If you have been giving a modicum of attention to the news in recent months, it seems as though every month or two we hear about another major organization whose “secure and encrypted customer database” has been hacked.
Wikipedia contributors composed a long list of corporate entities that have been hacked in recent years. Using data compiled from various sources, including press reports, government news releases and mainstream news articles, listed are those involving the theft or compromise of 30,000 or more records each, although many smaller breaches occur continually.
It is estimated that the average cost of a data breach in North America will be more than $150 million by 2020, with the global annual cost forecast to be $2.1 trillion. It is estimated that in 2015 alone, 707 million records were exposed as a result of data breaches. Vigilante.pw lists over 2,100 websites which have had their databases breached, containing over 2 billion user entries in total.
In May 2016, Forbes magazine online published a report titled, “Top 5 Industries at Risk of Cyber-Attacks.” In order, the top five are Healthcare, Manufacturing, Financial Services, Government, and Transportation.
The estimated cost of a major system breach is between $100 and $200 per customer record — which includes post-breach costs such as lost business due to reputational damage, and costs associated with required communications and identity-theft services for consumers whose information has been compromised. This is a terribly high cost considering that preventing a breach is only about $8 per consumer record. This creates a strong motivation for institutions to spend more on preventing cyber intrusions.
An organization that has 25,000 records will have an estimated post-breach cost of $2.5 to $5 Million to clean up after a cyber breach. An organization with 100,000 records would bare costs $10 million dollars or higher.
Here’s some simple math related to a potential cybersecurity breach. Most collection agencies are required by various regulation to maintain collection records for at least five years. A medium to large national collection agency is estimated to have at least 5,000,000 records. In the event of a breach, an agency would be required to send letters to each consumer warning them of the breach and advising them what possible actions to take. Printing, processing, and postage is $0.57 per letter; the cost of the lettering alone would be $2.8 million. This cost alone could be enough to cripple an agency that is not carrying a cyber-attack insurance policy, leaving you with the responsibility of following up with your breached records.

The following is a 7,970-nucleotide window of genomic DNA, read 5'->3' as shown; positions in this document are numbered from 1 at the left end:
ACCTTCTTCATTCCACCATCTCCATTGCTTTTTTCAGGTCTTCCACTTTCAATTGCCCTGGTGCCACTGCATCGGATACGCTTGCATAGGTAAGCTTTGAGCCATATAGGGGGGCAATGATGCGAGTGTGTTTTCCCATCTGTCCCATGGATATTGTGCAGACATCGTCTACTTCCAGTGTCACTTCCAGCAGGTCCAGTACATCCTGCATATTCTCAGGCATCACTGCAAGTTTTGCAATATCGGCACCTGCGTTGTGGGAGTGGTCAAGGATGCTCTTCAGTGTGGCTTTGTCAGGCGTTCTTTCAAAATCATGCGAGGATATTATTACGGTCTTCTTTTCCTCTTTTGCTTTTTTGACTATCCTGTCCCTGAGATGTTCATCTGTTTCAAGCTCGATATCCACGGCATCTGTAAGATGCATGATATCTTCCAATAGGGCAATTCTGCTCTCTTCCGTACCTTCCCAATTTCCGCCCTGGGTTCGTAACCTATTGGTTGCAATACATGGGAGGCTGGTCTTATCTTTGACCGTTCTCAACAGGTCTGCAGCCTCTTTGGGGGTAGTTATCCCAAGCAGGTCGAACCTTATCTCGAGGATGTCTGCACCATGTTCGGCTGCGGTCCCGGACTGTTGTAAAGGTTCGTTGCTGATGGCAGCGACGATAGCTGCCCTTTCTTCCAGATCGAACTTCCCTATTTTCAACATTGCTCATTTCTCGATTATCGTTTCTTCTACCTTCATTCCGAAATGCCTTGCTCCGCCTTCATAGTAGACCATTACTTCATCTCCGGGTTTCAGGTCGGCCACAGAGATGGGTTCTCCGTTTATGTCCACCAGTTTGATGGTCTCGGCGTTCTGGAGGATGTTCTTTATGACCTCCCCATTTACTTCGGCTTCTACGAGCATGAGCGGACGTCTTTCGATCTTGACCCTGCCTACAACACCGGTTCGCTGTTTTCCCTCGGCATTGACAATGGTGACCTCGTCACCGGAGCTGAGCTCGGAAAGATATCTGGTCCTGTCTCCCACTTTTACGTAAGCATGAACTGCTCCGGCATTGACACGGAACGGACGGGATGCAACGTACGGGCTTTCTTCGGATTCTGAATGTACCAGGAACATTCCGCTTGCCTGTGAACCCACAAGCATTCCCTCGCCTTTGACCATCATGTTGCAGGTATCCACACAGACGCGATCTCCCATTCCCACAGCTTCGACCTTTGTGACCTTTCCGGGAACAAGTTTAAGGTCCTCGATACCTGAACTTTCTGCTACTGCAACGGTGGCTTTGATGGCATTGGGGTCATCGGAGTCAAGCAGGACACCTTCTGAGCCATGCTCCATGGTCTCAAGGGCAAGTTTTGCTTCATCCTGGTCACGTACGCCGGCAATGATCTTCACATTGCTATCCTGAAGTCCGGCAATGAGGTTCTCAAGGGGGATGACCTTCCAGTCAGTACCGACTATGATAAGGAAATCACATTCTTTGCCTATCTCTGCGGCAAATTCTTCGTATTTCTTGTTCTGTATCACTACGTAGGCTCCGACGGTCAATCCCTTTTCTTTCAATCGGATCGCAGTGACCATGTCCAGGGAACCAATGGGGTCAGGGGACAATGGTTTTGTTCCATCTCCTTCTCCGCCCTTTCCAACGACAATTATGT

How many consumer records does your government agency house? What is your organization doing to prevent a cybersecurity breach?
Do the collection agency(s), or other third-party vendors with whom you work take every measure to protect your consumer/citizen records? Do you know if your vendors have the best in Cyber-Security protections? Do you know have certified documentation of their policies and procedures for the housing and protection of your citizens records? Do they maintain a Cyber Insurance Policy?
I’m guessing that your RFPs and published competitive bids have specific requirements that ask a vendor to explain what measures, technologies, and certifications they have to protect consumer data from a breach. But, how many city, county and state entity RFP’s are requiring their vendors to maintain a Cyber Insurance Policy?
Here at PRC, we strongly suggest that your organization have a very detailed and specific set of requirements that assure your vendors are protected against cyber-attacks and identity theft attempts. We would also recommend that you require your vendors to maintain a robust cyber-insurance policy for such possible breaches.
The primary and most essential step to ensuring cybersecurity is to require your collection agencies and other vendors to obtain and maintain certified processes and programs for all areas of their businesses. Any collection agency you work with should be maintaining an annual PPMS Certification.
PPMS is a compliance and quality control management system for collection agencies based on developing, implementing, and adhering to a set of industry-specific, professional practices and policies. This certification is maintained through the Association of Credit and Collection Professionals trade association. PPMS contains 18 elements, which broadly fall into the following four categories. Note: some elements appear in more than one category.
You must also be sure that your collection agencies and other vendors obtain and maintain various certified processes and Certification Programs that assure your organization and your customers and citizens are protected from cyber threats.
For example, PRC considers information security an integral part of our business as well as the first line of defense against all potential internal and external threats to the business: physical, environmental, and computer-security related.
For that reason, we completed an extensive Multi-Scope audit through TECH LOCK ®INC. We engaged with TECH LOCK ®INC in 2016 to begin an extensive Security and Compliance auditing process and achieve TECH LOCK ® Certification. The TECH LOCK® Certified Audit standards aim to meet current applicable laws as well as creditor and issuer consumer data safeguards or controls.
Between our PPMS and TECH LOCK ® Certifications, combined with a Cyber Insurance policy, our agency is providing our customers with the greatest protections available in our marketplace. We encourage you to explore these measures for your own organization and require the from your vendors.
Patrick Miller is V.P. for Government & Utilities Business at Professional Recovery Consultants. You can reach Patrick at (866) 574-0803, or email him at pmiller[at]prorecoveryinc.com.